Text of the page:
Since 2018, designer Rebecca Ravenna has been steadily developing her independent, contemporary fashion label, Little High, Little Low. Originally known for its vintage band T-shirts, the brand took a moment to refresh and enter a new chapter this year with an updated assortment of fashionable essentials and a redesigned website, while upholding its direct-to-consumer, slow fashion and ethical business model, sustainable production practices and overarching inspiration from music.
“I think the meaning of Little High, Little Low has changed slightly in a sense that before it was about mixing a vintage band tee with Chanel, and that was the literal interpretation,” Ravenna, the founder and creative director, said, adding the brand name was also a nod to mental health. Since then, the designer has evolved her ethos by designing intuitively to only offer high-quality, easy-to-wear essentials that fill the void within her own closet.
“My barometer is, ‘Am I eliminating my desire as a consumer to look elsewhere for whatever category we’re talking about?’ If for me, the answer is yes, I still think there are better, or I can find what I want, then that tells me I either need to up my designs, or the style isn’t necessary,” she said, adding her current personal closet is 95 percent filled with her brand’s fashions, which helps with the creative process of determining which new styles to launch each month.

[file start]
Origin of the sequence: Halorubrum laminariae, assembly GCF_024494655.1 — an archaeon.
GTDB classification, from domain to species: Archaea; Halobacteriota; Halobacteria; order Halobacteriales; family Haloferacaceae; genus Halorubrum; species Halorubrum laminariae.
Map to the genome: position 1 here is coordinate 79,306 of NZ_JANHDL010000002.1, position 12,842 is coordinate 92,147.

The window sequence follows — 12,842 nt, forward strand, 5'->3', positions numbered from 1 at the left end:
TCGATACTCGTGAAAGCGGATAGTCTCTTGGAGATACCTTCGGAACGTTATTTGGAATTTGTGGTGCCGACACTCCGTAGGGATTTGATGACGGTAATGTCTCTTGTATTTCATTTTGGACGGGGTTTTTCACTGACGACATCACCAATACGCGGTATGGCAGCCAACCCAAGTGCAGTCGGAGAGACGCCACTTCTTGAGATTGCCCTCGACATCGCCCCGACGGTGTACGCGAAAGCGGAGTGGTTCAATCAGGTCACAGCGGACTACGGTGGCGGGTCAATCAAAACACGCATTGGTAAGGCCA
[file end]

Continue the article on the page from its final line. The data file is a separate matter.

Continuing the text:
Now, the brand is offering effortless basics with a cool ’90s, minimalist twist with styles named after iconic rock musicians, bands and song lyrics. For instance, ribbed stretch cotton “Freddie” tank tops named after Queen’s Live Aid performance; a pair of perfectly slouchy “Ozzy” gray suit trousers; an array of classic cotton T-shirts (both oversize and boxy); vintage-inspired cotton denim, classic mid-rise, straight leg, genderless-cut jeans and more. In addition, the brand’s debut handbag, which dropped this month, boasts a sleek, shoulder bag silhouette in black cowhide leather — a luxe, transitional essential at a sharp price-point. In the future, the brand plans to offer luxe knits and expand its outerwear program to complete their customer’s mix-and-match, minimalist-minded wardrobe.
In addition, Ravenna hired Tennesha Vanterpool (who she’s known since 2015) as chief operating officer; both Vanterpool and Ravenna emphasized the importance of expanding and connecting with LHLL’s intimate community.
“We’re very active in our DMS. I am constantly encouraging people to DM us with questions and I will discuss anything from, ‘Hey, how is your day?’ to ‘What’s coming out? What size should I get in this? How would you style this piece?’ It’s kind of like personal styling and shopping in our DMs; we have a deep connection to our customer base,” Ravenna said, adding the direct, personal access has not only helped grow their clientele, but developed loyal followers over the years. In addition, the brand emphasizes this connection through their website’s blog, Spotify playlists and in-person events in Chicago.